Women Athletes Faced ‘Disturbing Level’ of Online Abuse During Tokyo Olympics: Survey
In 2017, cricketer Mithali Raj faced abuse that has grown increasingly familiar for female sportspersons. She was trolled for dressing “inappropriately”; the “explosive” dress became one of the many markers of how women are sexualized in sports. Many women who achieve visibility in sports, a male-dominated domain, face intimidating harassment and abuse online. Such was the trend at Tokyo Olympics too, according to a new survey.
Out of all the hate circulating about the Olympics, 87% of it was targeted towards women. Published by World Athletics, the analysis is based on 161 Twitter handles of current and former athletes (male and female). The literature involves more than 240,000 posts, 23,500 images, videos, and GIFs.
The language followed a pattern. Most hate comments stemmed from overt sexism; criticizing athletes and berating their skill-set. Other discriminatory comments expressed racist and transphobic sentiments as well. There was homophobia, ableism, sexualization, doping allegations — a veritable deluge of vitriol. Anything and everything to push the credibility of the athlete from the pedestal.
“This research is disturbing in so many ways,” World Athletics President Sebastian Coe said in a statement. The Tokyo Olympics also recorded an unprecedented number of LGBTI athletes, a milestone for representation and inclusivity.
This is not the first instance of female athletes facing overwhelming hate for
… merely participating or winning. In 2019, again a study found that social media abuse targets female athletes three times more than men. Researchers looked at more than 1,300 comments on broadcasters’ pages over a year on Facebook (now Meta). 23% of the negative comments were sexist and 20% derided their abilities; statements like “stick to netball” and “women should be in the kitchen” flooded the comments.
Further, a 2020 survey found almost a third of female British athletes experiencing vitriol on social media. The hate also inches towards harassment in some cases. A May report noted female athletes are increasingly receiving unsolicited pictures of male genitalia on social media — on an almost daily basis.
“There are groups … who feel like powerful women threaten their place in the world,” Professor Holly Thorpe from the University of Waikato, who took part in the May report, said. “They use social media to police and regulate women in sport. It’s trying to put them back in their place, their gendered place.”
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Within India, the problem is more nuanced. In addition to sexism and homophobia, caste plays a critical role in determining attitudes. In August, hockey player Vandana Kataria faced overwhelming casteist abuse, in real life and online, after the women team’s defeat in the Olympic semi-finals. For athletes from a marginalized community, “the nation effectively disowns certain players and blames their background, indicating through implications that they are not ‘true’ Indians and therefore cannot represent the country, Rohitha Naraharisetty commented in The Swaddle.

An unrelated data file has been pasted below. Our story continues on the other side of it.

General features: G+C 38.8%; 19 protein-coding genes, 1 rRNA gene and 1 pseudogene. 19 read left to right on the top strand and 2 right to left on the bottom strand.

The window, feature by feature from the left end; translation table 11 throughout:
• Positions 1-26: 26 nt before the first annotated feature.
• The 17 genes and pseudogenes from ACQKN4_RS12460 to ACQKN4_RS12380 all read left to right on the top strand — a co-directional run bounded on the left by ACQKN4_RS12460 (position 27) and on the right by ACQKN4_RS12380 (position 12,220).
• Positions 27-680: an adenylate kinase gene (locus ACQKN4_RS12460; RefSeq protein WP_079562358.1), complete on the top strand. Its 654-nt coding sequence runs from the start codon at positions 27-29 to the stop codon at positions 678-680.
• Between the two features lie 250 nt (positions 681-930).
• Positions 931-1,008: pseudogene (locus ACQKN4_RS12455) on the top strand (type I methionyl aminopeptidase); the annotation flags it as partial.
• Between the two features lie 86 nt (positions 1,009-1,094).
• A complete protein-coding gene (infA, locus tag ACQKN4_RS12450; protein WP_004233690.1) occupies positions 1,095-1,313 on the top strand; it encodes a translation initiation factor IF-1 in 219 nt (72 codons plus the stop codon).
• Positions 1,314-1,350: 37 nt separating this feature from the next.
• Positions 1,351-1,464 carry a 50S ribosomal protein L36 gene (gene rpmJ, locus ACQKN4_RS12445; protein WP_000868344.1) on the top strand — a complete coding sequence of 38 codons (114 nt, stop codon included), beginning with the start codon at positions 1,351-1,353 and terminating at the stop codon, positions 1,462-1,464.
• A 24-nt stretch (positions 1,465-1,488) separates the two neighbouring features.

A BBC survey last year, which spanned across 14 Indian states and gathered 10,181 responses, found negative perceptions about sportswomen relating to their appearance and childbearing ability.
Notably, athletes face anxiety, burnout, stress — in addition to the physical obstacles and body image. In May this year, 80% of elite female athletes report social media being the number one source of pressure for them to conform to traditional ideas around feminine body image, according to research from WHISPA – a women’s health in sports group in New Zealand.
“A lot of athletes aren’t calling it out, they’re just trying to deal with it … [but] it takes a significant toll,” Thorpe says. And female athletes may often stay quiet about abusive comments due to the “emotional labor” involved in shuffling through family life, commitments, and competitive stress.
The problem clearly is not new. The new findings only direct attention towards the measures, or the lack thereof, to address online abuse. “In a world where we share so much of our lives online, this [hate speech regulations] must apply to the virtual, as well as the physical world,” Coe said.
Plus the ire, directly and indirectly, questions their credibility. The online domain becomes another platform for women athletes to fight for ownership, which threatens to be undone by trolling and misogyny. The BBC survey found 50% of those interviewed could not name even one sportswoman. This becomes a deliberate erasure of athletes’ achievements in real life.
It also disrupts the cycle of inspiration. “…what strikes me the most,” Coe said, “is that the abuse is targeted at individuals who are celebrating and sharing their performances and talent as a way to inspire and motivate people.”
For women in sports, the challenge turns into a vicious cycle where the hate comments online defeat the purpose of equitable representation.
As Thorpe commented: “No wonder our athletes are getting tired and burnt out. They are doing a double shift. They are doing the physical labor [in sport] then doing the digital labor, and that’s very much part of being an athlete today.”